K Camp’s work ethic is unmatched, having locked himself in the studio for the past decade. In fact, on his way over to our interview, he DMed Ludacris to see if there were any film opportunities for him. It’s time to expand!
Hailing from Atlanta, Georgia, the 32-year-old boasts an impressive catalog of hit records, including “Money Baby,” “Comfortable,” and “Cut Her Off,” and even “Lottery (Renegade)” which took a course of its own over the pandemic. The song immediately became a viral sensation on TikTok, as millions of users made dance videos to the uptempo record.
But Camp doesn’t feel any type of way about the numbers. In fact, he chose not to perform it at his recent sold-out show at The Roxy in Los Angeles — mostly because the song became something he didn’t envision for himself initially.
The show itself was a movie, though, with even The Shade Room reposting the video we posted on The Source. One thing about K Camp, he will always have the ladies supporting him and going crazy.
Most recently, K Camp released his new single titled “Pretty Ones,” featuring B-Lovee.
The Source spoke with K Camp in downtown Los Angeles to discuss his recent show, collaborating with B-Lovee, TikTok, his clothing line, what Hip Hop means to him, and more!
How’s it feel to be here in Los Angeles? Sold-out show, congrats!
It feels good. I was on stage, I told the crowd I had came out here a couple years ago and did a show. It was a janky promoter who really didn’t promote. I had did the show, it was probably 50 to 100 people in the crowd and it pissed me off. I was mad at everybody that night. I got into it with my manager, I got into it with my DJ. The girl I was talking to at the time, I almost made her walk home.
On God I was pissed off, because no artist wants to go to a show and ain’t nobody there for them. So it’s a full circle moment going to the Roxy and selling it out, and the promoter telling us “we left tickets on the table because we could have sold out more. We could have did a bigger venue.” It was a surreal moment.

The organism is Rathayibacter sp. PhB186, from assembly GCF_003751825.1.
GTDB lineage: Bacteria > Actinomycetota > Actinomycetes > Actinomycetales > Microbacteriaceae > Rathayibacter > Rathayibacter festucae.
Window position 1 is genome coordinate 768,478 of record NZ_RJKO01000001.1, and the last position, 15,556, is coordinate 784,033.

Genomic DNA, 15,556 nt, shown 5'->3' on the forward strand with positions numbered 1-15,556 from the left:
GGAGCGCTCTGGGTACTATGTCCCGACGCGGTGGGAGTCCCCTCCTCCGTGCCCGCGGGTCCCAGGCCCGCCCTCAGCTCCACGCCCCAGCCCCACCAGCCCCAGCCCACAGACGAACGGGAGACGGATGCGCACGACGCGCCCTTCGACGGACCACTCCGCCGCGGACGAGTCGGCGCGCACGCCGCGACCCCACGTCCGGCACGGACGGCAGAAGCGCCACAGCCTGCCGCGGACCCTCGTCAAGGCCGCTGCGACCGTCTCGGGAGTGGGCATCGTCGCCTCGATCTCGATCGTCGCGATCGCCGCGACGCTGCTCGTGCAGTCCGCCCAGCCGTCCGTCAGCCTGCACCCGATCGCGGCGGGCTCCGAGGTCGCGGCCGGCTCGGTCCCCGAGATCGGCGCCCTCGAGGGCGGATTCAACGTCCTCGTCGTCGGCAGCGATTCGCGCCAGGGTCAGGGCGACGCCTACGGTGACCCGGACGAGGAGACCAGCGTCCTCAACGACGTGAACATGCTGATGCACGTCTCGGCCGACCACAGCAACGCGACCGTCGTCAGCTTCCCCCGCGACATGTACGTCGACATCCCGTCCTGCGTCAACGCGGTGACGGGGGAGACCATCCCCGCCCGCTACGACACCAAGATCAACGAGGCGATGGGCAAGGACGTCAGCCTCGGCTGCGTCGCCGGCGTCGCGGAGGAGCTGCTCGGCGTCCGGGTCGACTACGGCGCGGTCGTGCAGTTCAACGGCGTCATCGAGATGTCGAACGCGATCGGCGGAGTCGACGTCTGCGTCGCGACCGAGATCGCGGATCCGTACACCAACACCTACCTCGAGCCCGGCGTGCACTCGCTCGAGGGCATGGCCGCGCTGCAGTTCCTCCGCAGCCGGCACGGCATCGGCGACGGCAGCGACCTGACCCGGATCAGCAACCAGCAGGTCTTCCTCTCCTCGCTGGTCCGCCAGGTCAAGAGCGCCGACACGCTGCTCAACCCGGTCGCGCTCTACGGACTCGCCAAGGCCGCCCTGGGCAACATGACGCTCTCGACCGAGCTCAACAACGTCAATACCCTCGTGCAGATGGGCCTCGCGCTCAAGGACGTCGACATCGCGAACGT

What was the best moment?
[laughs] It was two moments. It was a dude I brought on stage that was doing some weird ass dance moves. I brought him up when I was doing “Woozie,” he was doing some shit with his legs. It was too damn funny.
That girl jumped up. I put my hands up, because she jumped on me and I didn’t want to drop her. I didn’t want to catch no charge. It was funny. Shout out to her man, she shot a shot.
Did you not perform “Lottery”?
Nah, I don’t be performing “Lottery” like that. I don’t know why. I did it in Hawaii, but only because my DJ played it on some humbug shit. Because the way that song turned into a song that it wasn’t supposed to be. They turned it into a dance, like KIDZ BOP. So when I perform it, it feels childish to me. If they request it, I’ll do it.
I was going to ask, do they be requesting it?
Yeah they request it. If I hear someone saying it in the crowd, I’ll do it. But if I don’t hear it, I’ll just keep going. I got a lot of songs, I can keep going. If they don’t want it, they ain’t gon’ get it.
Let’s talk about “Pretty Ones” featuring B-Lovee, fire collab.
For sure, shout out B-Lovee. He came through Atlanta and did that verse, so we really had an interaction and vibe in the studio. I already had the record ready. I just had to figure out who I wanted to put on it. He got motion up top. In my mind, I gotta turn my buzz up a little more on top. I get love in New York and up top, don’t get me wrong. But me personally, I need to make a presence more in New York and in Philly.
I reached out to him, an artist that has some motion. He did what he had to do. It’s so crazy, I did that song last year in September. The song old. It’s not old, but I had it in the cut on my iTunes forever. Then when I heard Uzi come out with “I Just Wanna Rock Out,” I’m like damn. He beat me to it! It was just perfect timing. We did the deal with TikTok, the distribution deal. They wanted that record, and it’s out.